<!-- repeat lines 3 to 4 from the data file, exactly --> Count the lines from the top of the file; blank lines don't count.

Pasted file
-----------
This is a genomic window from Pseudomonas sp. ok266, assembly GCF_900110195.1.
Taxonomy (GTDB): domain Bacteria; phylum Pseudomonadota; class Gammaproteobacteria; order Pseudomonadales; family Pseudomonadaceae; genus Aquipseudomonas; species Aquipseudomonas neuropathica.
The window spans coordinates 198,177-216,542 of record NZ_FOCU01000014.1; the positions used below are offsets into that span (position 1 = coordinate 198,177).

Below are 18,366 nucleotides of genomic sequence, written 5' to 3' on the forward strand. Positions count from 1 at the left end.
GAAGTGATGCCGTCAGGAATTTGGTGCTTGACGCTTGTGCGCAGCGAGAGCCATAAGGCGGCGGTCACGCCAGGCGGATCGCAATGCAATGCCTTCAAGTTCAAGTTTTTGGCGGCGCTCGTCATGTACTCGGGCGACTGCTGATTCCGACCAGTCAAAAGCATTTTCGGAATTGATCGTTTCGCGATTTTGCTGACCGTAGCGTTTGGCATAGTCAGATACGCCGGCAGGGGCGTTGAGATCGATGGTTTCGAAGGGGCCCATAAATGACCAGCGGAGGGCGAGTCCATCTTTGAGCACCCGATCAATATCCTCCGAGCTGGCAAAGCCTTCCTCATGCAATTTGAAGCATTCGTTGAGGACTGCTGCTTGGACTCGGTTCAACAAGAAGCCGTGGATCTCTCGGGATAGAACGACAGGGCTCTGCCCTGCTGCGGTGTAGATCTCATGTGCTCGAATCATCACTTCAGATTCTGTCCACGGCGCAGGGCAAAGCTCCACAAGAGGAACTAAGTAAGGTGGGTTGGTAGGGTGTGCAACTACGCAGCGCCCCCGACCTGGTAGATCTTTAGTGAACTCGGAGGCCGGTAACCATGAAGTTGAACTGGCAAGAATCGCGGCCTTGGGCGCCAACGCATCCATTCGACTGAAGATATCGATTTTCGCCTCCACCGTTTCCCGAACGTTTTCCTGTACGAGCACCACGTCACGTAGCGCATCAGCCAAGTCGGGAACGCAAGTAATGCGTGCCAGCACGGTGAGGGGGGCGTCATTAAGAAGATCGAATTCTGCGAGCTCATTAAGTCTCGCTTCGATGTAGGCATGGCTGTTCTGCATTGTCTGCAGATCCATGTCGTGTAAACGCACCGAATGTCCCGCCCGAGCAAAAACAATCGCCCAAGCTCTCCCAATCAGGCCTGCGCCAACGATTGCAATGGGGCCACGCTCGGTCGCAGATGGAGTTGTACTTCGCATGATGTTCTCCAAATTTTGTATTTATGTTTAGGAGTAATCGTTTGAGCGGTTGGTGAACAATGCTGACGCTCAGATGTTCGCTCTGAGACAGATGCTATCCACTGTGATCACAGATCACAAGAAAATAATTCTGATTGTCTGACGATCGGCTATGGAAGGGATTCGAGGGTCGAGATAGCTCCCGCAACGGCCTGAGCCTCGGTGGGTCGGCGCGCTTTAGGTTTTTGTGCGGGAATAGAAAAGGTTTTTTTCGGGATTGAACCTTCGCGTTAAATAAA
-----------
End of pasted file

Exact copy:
The window spans coordinates 198,177-216,542 of record NZ_FOCU01000014.1; the positions used below are offsets into that span (position 1 = coordinate 198,177).

Below are 18,366 nucleotides of genomic sequence, written 5' to 3' on the forward strand. Positions count from 1 at the left end.